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Peru's ex-President Toledo denies taking $20M in bribes

By Andrew V. Pestano
Peru's ex-President Toledo denies taking $20M in bribes
Former Peruvian President Alejandro Toledo allegedly took $20 million in bribes from the Brazilian conglomerate Odebrecht. He denied the accusations following a raid conducted by Peru's Public Ministry on Saturday. Photo courtesy of Alejandro Toledo

Feb. 6 (UPI) -- Former Peruvian President Alejandro Toledo denied taking bribes as part of the Odebrecht corruption scandal after prosecutors searched his home.

Investigators raided Toledo's home in Camacho on Saturday as part of a Peruvian government effort to probe the extent Odebrecht's confessed bribery scheme influenced Peru's officials and businesses.

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"Special prosecutor's team continues to work for more than five hours in raiding Alejandro Toledo's house in Camacho," Peru's Public Ministry said in a statement. "The documentation found in the house of ex-President Toledo will be evaluated by the Public Ministry."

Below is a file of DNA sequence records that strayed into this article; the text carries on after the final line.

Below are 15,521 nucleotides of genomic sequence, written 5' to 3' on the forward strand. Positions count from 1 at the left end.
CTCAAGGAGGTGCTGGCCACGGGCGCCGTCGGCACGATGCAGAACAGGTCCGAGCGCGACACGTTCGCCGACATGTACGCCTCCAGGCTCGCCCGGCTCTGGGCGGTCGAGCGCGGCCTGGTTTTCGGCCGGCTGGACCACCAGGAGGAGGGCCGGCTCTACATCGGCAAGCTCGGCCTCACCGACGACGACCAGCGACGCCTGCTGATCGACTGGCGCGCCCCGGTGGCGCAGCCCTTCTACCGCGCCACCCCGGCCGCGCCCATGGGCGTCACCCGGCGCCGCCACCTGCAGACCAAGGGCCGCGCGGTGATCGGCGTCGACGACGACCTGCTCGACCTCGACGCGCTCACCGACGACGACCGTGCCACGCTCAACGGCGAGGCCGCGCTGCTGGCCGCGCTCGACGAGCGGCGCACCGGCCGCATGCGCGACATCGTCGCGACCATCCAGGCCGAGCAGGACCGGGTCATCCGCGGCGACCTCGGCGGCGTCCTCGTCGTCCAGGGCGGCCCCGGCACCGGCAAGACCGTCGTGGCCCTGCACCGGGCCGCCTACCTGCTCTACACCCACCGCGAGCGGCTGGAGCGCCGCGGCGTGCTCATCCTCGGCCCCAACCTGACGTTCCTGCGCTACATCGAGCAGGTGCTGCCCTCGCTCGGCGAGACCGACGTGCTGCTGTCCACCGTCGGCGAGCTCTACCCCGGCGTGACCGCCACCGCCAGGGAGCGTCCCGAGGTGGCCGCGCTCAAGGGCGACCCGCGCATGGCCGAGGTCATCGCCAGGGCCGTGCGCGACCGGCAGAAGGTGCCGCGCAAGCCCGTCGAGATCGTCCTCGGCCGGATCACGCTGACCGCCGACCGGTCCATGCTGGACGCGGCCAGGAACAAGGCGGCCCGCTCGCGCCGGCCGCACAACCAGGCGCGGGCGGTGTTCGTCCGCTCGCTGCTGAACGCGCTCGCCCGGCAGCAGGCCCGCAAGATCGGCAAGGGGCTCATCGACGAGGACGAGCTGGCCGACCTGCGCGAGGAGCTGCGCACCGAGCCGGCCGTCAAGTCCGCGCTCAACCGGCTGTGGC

Jorge Barata, Odebrecht's former executive director who is cooperating with authorities, accused Toledo of receiving $20 million in bribes from Odebrecht for a contract to build a highway between Brazil and Peru.

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Dozens of Brazilian business leaders and politicians have been indicted for corruption, money laundering and racketeering over the scandal in Petrobras, a semi-public oil and gas company. Politicians in several countries are accused of accepting bribes -- either personal bribes or bribes distributed to their political party -- in exchange for lucrative government contracts for Odebrecht and Braskem, another Brazilian firm.

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Toledo dismissed the accusations as an unfair political attack against him.

"I express my deep concern about the politicization over the information of the cases handled by the Public Ministry," Toledo said in a statement. "I will appear before the court every time it is mentioned again, although I do not have supporters, comrades or ex-lawyers in the fiscal and judicial function."

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Odebrecht in December agreed to pay at least $2.6 billion in criminal penalties over its role in the massive corruption scandal.

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